Provincetown, where the state slips into the ocean, has drawn generations of writers and artists to its dunes and shores and streets. This weekend, the annual Provincetown Book Festival unfolds, in person, involving dozens of authors and events. On Saturday at noon, Brandon Taylor will discuss “Real Fiction/Real Life”; Kerri Greenidge will talk about “Black Radical (100 Years Before Black Lives Matter)” at 1:30 pm. Mona Awad and Heidi Pitlor will engage with the “Seriously Funny” at 3 pm. And Paul Lisicky and Andrea Lawlor will discuss “Provincetown: Life at the Edge of the World” at 6 pm. Sunday’s events include a conversation between Joshua Henkin and Matthew Klam, a talk about essays with Jennifer De Leon and Aminatta Forna, “The Politics of Memoir” with Maya Lang and Rajiv Mohabir, a wondering about “The Future of Poetry” with January Gill O’Neil and Porsha Olayiwola, and a discussion of “Exploring the Shadows: Fiction vs. History” with Francine Prose and Aaron Lecklider. All events are free and take place at the Provincetown Public Library, and pre-registration is required. For a complete schedule and to register for tickets, visit provincetownbookfestival.org.
The MIT Press Bookstore, which was founded in 1980, is one of the only bookstores in the country owned and operated by a university press. Its Mass Ave location in Central Square shut to the public in the spring of last year as the result of the pandemic. The bookstore re-opened last week, in a new location, sharing a home with the MIT Museum at the shifting space known as the MIT Kendall Gateway, right next to the Kendall Square T stop. The new space has more square footage than its previous home, and besides offering the books and journals published by the titular press, the bookstore also carries a selection of academic and general interest titles, including a space dedicated to STEAM books for kids, with special attention on the new MIT Kids Press and MITeen Press titles. The MIT Press Bookstore is located at 314 Main Street, in Cambridge.
Lowell, birthplace of beat generation icon Jack Kerouac, home to a community college, a university, and a vital arts scene, has, since 2016, been without a bookstore. Not anymore. Earlier this summer Laura and Greg Lamarre Anderson opened Lala Books in downtown Lowell, hoping to help bring a little more literary life to the city. Lala Books is located at 189 Market Street in Lowell. For more information, visit lalabookstore.com.
Boston’s Beacon Press recently announced that it would be expanding its poetry program with a new series called “Raised Voices.” They plan to acquire three new books per year for the series, adding to a poetry catalogue that includes James Baldwin, Mary Oliver, and Richard Blanco, and focusing on works that “affirm progressive values, give voice to many identities, are accessible to a wide readership, and celebrate poetry’s ability to access truth in a way no other form can.” The first title, released last week, is “Boomerang/Bumerán” a bilingual collection by Cuban American writer Achy Obejas. She writes in an introductory note in the collection of how she tried to “make the text as gender-free as reasonably possible.” Not so hard in English, but trickier to do in Spanish. In three sections, she explores immigration, queer love, and actions against injustice. “Exile is actuality, animation; exile is endurance and presence, the rate race, the real world; it’s the journey and the entity you sleep with every night . . . Exile is everything, everything possible within the possibility of return.”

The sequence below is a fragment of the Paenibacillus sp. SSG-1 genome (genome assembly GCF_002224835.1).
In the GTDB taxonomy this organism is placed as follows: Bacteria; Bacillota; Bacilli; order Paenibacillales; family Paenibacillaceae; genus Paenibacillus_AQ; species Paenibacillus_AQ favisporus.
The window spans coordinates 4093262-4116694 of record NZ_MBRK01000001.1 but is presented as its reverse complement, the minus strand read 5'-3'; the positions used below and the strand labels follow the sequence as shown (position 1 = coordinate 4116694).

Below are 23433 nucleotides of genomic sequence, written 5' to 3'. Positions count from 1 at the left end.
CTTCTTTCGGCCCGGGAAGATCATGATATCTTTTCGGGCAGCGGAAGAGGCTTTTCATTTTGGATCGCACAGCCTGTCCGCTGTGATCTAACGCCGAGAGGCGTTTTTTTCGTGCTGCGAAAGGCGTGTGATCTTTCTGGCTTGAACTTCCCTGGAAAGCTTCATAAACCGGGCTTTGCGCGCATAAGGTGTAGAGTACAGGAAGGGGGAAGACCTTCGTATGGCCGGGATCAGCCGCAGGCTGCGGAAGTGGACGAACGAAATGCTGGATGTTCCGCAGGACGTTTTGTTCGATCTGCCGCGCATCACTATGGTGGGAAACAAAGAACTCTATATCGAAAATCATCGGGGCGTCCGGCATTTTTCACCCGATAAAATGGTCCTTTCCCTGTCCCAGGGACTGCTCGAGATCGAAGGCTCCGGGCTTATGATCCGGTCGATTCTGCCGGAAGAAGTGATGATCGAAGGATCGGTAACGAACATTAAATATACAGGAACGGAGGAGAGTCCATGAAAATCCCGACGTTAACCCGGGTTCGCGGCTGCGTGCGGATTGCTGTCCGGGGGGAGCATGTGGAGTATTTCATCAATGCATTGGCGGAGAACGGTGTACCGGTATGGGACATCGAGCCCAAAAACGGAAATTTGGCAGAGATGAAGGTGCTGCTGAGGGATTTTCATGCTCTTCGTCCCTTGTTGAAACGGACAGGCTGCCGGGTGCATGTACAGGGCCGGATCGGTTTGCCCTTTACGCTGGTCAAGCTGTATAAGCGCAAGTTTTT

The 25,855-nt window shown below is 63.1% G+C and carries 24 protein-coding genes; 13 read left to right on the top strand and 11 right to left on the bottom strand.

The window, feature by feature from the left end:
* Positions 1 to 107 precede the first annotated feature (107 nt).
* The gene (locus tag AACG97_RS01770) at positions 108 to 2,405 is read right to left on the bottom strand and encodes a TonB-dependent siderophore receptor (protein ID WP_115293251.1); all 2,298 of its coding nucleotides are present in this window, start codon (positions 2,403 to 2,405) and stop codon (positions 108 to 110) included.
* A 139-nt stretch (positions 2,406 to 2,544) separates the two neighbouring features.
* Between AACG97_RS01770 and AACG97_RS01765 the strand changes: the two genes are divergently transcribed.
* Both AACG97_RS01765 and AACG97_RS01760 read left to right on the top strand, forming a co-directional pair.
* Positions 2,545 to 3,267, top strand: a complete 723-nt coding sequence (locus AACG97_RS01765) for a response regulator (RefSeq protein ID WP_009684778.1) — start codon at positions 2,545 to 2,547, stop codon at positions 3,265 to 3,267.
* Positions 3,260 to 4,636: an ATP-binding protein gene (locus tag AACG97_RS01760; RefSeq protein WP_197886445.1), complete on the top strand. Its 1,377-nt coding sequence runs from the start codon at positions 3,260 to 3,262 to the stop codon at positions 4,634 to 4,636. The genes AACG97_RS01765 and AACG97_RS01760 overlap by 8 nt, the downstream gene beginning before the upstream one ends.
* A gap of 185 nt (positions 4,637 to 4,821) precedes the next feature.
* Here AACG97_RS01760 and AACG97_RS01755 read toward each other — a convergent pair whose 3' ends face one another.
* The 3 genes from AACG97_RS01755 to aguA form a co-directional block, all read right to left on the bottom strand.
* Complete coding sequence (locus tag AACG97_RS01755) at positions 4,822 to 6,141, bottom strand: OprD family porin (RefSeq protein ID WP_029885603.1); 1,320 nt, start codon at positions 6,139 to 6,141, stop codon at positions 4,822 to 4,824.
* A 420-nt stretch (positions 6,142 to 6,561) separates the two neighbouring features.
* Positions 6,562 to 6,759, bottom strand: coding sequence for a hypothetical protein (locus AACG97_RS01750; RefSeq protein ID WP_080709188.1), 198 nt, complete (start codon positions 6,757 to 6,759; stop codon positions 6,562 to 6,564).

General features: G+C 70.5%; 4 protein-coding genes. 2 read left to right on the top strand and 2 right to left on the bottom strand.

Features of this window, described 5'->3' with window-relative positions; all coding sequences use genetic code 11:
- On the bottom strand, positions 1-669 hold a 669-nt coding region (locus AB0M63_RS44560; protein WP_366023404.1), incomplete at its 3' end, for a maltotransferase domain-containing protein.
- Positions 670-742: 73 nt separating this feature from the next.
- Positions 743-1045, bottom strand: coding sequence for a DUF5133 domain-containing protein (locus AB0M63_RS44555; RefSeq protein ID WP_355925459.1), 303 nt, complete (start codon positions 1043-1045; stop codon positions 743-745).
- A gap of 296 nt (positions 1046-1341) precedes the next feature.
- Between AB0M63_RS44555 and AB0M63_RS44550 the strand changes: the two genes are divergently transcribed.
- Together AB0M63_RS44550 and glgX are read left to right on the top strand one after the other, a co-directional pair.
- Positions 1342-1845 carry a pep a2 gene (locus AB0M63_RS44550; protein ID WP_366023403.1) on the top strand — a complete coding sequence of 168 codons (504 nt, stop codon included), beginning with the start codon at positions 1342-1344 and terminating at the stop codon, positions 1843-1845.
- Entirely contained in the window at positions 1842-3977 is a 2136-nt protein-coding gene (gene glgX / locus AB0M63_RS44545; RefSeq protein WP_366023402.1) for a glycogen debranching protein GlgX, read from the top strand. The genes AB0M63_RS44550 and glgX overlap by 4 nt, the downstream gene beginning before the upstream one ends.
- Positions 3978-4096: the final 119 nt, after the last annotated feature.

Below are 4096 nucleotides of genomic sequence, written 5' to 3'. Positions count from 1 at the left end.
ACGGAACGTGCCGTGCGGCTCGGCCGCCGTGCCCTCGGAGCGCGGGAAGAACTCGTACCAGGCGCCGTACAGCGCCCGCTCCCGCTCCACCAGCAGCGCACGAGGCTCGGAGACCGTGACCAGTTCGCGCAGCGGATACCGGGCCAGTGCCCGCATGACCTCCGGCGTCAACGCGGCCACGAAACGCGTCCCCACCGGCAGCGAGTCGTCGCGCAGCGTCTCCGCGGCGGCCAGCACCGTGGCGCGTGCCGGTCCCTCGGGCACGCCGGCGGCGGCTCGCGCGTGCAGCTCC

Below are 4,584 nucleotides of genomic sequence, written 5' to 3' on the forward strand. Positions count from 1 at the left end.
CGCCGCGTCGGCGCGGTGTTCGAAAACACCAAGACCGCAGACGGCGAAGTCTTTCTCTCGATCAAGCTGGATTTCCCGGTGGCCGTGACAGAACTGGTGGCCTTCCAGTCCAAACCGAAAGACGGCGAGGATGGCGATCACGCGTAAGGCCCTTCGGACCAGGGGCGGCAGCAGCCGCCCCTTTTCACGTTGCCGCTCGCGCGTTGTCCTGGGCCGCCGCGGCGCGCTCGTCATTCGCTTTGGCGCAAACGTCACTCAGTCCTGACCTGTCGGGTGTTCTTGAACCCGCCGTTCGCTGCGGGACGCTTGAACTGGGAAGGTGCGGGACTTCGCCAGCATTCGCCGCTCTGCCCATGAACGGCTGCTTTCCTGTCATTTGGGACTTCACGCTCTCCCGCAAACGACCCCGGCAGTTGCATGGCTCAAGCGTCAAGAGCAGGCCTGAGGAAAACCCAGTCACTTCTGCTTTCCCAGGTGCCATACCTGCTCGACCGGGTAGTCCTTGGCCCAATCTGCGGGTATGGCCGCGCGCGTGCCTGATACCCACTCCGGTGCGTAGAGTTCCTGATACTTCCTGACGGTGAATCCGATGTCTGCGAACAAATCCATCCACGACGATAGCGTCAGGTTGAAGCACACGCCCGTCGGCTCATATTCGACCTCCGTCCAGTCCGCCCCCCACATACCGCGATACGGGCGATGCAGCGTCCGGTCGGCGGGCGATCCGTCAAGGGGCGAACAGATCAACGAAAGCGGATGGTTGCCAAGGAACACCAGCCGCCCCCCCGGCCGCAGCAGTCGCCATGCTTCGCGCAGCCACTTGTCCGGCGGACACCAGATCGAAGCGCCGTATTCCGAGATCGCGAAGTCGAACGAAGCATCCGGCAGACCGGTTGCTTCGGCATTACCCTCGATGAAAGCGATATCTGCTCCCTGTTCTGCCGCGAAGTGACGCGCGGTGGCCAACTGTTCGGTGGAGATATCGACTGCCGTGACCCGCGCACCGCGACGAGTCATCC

“Against Silence” by Frank Bidart (FSG)
“Graceland, At Last: Notes on Hope and Heartache from the American South” by Margaret Renkl (Milkweed)
“Assembly” by Natasha Brown (Little, Brown)
Pick of the Week
Emily M. at Trident Booksellers in Boston, recommends “Transcendent: The Year’s Best Transgender Speculative Fiction” edited by K. M. Szpara (Lethe): “This collection of speculative fiction is full of trans stories, whether they be stories centering around trans characters, symbolism, or simply the concept of transformation. And man, is it refreshing. It’s a breath of fresh air, unique above all else, and strays from the more common trappings of speculative fiction to instead linger in the realm of whimsical possibility. Beautifully weird, and absolutely worth reading.”